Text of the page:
2. Ah I recognise where your hairdresser is Margaret, I like Totnes. Some of my ancestors came from Bridgetown so I always like a wander round the area. There’s a nice cheese shop nearby isn’t there? Totnes has some hidden delights! I’m off to the hairdresser, just a wander down to our local salon and catch up on news no doubt.
    We once bought a house where all the lovely old furniture had been left for us to buy if we wanted it, we couldn’t afford to buy any so it all went off to a local sale and I still think about the bits we would have liked. However we knew the house had to be renovated and we needed to clear spaces get at floorboards etc. Since then we’ve always had a mixture of old and new but I still hanker after a nice Canterbury and a big linen press and other items I would have loved to own. ⏲

    • Margaret

      My goodness, Heather, ancestors from Bridgetown, they are almost local to us then! Oh, the cheese shop in Ticklemore Street (lovely name) is great. Enjoy your visit to your hairdresser – I presume for a trim as well as an exchange of goss? Oh, a Canterbury would be lovely. I’ve always wanted a Davenport, a lovely piano-top kind with a little galleried top and drawers down the side. But I’d have no where to put it (I’m sure I’d find somewhere, though!!!)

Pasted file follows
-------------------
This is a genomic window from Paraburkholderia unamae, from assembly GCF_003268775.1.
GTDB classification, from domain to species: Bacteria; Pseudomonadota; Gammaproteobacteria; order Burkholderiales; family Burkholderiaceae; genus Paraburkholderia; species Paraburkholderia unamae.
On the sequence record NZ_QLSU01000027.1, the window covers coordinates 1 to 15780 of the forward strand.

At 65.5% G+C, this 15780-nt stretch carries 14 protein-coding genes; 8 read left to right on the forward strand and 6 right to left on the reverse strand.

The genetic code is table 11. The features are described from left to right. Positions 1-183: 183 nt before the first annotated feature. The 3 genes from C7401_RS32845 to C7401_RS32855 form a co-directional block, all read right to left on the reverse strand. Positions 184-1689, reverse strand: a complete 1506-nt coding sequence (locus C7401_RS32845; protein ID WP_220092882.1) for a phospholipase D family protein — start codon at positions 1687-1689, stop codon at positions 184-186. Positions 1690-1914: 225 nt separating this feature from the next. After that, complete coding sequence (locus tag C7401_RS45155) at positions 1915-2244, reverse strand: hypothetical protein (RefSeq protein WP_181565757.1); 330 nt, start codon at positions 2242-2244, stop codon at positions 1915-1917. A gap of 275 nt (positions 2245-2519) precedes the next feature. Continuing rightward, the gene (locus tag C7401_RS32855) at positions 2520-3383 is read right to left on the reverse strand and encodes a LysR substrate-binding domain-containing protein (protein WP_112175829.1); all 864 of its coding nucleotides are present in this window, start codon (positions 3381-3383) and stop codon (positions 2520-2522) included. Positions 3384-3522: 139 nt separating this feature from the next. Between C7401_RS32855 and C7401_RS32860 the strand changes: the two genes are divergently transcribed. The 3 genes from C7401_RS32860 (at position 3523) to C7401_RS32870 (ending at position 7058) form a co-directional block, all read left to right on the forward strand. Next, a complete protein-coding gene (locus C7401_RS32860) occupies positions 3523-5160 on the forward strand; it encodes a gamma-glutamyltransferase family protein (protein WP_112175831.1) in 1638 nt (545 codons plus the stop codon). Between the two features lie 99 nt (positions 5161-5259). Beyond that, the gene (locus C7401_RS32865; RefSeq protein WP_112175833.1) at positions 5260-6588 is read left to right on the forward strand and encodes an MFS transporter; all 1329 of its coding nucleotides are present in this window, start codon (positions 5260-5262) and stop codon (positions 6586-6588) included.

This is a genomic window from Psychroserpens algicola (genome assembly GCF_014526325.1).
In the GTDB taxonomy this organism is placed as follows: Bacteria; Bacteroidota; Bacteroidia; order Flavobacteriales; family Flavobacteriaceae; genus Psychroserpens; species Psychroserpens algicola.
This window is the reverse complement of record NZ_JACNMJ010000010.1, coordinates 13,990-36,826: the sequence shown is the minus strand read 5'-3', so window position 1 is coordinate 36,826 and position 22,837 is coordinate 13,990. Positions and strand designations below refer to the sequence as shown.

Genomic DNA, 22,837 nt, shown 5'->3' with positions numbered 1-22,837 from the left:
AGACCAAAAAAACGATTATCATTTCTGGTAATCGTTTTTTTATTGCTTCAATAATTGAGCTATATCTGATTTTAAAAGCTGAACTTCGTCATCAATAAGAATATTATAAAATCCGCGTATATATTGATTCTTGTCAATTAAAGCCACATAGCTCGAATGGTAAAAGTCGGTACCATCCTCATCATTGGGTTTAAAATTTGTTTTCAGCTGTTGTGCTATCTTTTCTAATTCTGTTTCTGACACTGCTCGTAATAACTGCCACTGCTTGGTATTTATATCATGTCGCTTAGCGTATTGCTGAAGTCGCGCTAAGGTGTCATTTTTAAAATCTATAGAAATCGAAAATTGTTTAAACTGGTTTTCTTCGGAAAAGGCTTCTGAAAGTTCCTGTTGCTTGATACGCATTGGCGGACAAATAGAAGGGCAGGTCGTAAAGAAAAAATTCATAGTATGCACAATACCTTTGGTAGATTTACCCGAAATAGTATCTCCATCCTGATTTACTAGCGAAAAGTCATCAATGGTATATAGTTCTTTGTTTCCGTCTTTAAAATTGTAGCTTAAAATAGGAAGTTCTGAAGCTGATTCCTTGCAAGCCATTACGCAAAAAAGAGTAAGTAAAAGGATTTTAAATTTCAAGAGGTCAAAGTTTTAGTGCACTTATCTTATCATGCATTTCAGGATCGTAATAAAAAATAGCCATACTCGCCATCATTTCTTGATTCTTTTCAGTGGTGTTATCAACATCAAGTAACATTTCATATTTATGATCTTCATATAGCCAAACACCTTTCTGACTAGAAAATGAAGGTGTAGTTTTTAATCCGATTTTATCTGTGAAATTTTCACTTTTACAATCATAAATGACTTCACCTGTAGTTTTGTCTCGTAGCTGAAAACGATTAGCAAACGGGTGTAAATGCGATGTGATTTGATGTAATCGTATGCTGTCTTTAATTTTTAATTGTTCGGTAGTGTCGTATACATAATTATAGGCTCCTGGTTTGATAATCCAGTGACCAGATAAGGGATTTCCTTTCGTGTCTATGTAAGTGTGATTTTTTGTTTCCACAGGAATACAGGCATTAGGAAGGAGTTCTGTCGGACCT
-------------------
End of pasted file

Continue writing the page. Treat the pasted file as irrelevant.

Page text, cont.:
3. I’d be very pleased if brown furniture makes a come back as mine is all mahogany (coloured) and a few new occasional tables would be very useful indeed. Good news indeed, thank you.

    • Margaret

      Mahogany is a wonderful wood, Joy. So hard it was being imported just as the great cabinet makers were around, Chippendale, Sheraton, etc. It wouldn’t have been possible to make fine pieces from oak. Our first bedroom suite was Stag Minstrel which was cherry mahogany and we loved it. I wish we had it now.